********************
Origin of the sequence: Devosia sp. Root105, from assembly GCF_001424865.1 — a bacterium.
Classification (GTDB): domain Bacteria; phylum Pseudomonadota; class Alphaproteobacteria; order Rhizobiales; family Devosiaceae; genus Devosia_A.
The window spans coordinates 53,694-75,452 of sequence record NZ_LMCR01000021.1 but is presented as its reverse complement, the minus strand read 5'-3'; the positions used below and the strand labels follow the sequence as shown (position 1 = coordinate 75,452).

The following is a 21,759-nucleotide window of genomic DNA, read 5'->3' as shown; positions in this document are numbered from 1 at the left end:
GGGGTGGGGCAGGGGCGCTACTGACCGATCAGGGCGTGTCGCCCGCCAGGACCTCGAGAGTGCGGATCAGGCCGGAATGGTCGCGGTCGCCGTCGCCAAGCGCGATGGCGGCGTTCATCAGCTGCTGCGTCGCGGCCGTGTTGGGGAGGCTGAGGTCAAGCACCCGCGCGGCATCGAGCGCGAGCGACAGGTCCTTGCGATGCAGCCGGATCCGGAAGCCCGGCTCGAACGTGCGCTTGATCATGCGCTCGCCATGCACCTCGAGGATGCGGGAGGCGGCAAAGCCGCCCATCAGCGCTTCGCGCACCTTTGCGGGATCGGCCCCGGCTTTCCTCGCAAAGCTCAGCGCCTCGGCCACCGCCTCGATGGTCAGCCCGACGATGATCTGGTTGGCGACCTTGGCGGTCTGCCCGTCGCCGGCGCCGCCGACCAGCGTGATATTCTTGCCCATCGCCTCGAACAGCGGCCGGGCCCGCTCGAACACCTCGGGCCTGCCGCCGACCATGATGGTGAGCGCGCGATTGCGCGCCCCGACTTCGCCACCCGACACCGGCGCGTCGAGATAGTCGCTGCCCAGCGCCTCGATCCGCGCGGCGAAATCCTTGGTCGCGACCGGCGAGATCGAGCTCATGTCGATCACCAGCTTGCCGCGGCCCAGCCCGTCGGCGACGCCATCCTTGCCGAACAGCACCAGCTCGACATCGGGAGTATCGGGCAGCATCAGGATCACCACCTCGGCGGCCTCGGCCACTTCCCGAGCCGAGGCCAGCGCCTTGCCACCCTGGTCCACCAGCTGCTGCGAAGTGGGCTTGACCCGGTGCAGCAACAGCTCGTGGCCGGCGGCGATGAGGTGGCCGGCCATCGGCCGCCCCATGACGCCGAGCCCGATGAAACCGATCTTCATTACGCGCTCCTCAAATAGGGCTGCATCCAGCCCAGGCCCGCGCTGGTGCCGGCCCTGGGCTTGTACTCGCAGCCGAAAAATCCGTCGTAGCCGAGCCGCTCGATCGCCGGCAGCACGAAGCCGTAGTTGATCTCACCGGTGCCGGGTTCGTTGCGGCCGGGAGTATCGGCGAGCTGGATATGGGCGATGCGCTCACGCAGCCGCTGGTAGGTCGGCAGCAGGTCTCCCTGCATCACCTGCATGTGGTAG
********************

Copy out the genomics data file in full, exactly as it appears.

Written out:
Origin of the sequence: Devosia sp. Root105, from assembly GCF_001424865.1 — a bacterium.
Classification (GTDB): domain Bacteria; phylum Pseudomonadota; class Alphaproteobacteria; order Rhizobiales; family Devosiaceae; genus Devosia_A.
The window spans coordinates 53,694-75,452 of sequence record NZ_LMCR01000021.1 but is presented as its reverse complement, the minus strand read 5'-3'; the positions used below and the strand labels follow the sequence as shown (position 1 = coordinate 75,452).

The following is a 21,759-nucleotide window of genomic DNA, read 5'->3' as shown; positions in this document are numbered from 1 at the left end:
GGGGTGGGGCAGGGGCGCTACTGACCGATCAGGGCGTGTCGCCCGCCAGGACCTCGAGAGTGCGGATCAGGCCGGAATGGTCGCGGTCGCCGTCGCCAAGCGCGATGGCGGCGTTCATCAGCTGCTGCGTCGCGGCCGTGTTGGGGAGGCTGAGGTCAAGCACCCGCGCGGCATCGAGCGCGAGCGACAGGTCCTTGCGATGCAGCCGGATCCGGAAGCCCGGCTCGAACGTGCGCTTGATCATGCGCTCGCCATGCACCTCGAGGATGCGGGAGGCGGCAAAGCCGCCCATCAGCGCTTCGCGCACCTTTGCGGGATCGGCCCCGGCTTTCCTCGCAAAGCTCAGCGCCTCGGCCACCGCCTCGATGGTCAGCCCGACGATGATCTGGTTGGCGACCTTGGCGGTCTGCCCGTCGCCGGCGCCGCCGACCAGCGTGATATTCTTGCCCATCGCCTCGAACAGCGGCCGGGCCCGCTCGAACACCTCGGGCCTGCCGCCGACCATGATGGTGAGCGCGCGATTGCGCGCCCCGACTTCGCCACCCGACACCGGCGCGTCGAGATAGTCGCTGCCCAGCGCCTCGATCCGCGCGGCGAAATCCTTGGTCGCGACCGGCGAGATCGAGCTCATGTCGATCACCAGCTTGCCGCGGCCCAGCCCGTCGGCGACGCCATCCTTGCCGAACAGCACCAGCTCGACATCGGGAGTATCGGGCAGCATCAGGATCACCACCTCGGCGGCCTCGGCCACTTCCCGAGCCGAGGCCAGCGCCTTGCCACCCTGGTCCACCAGCTGCTGCGAAGTGGGCTTGACCCGGTGCAGCAACAGCTCGTGGCCGGCGGCGATGAGGTGGCCGGCCATCGGCCGCCCCATGACGCCGAGCCCGATGAAACCGATCTTCATTACGCGCTCCTCAAATAGGGCTGCATCCAGCCCAGGCCCGCGCTGGTGCCGGCCCTGGGCTTGTACTCGCAGCCGAAAAATCCGTCGTAGCCGAGCCGCTCGATCGCCGGCAGCACGAAGCCGTAGTTGATCTCACCGGTGCCGGGTTCGTTGCGGCCGGGAGTATCGGCGAGCTGGATATGGGCGATGCGCTCACGCAGCCGCTGGTAGGTCGGCAGCAGGTCTCCCTGCATCACCTGCATGTGGTAG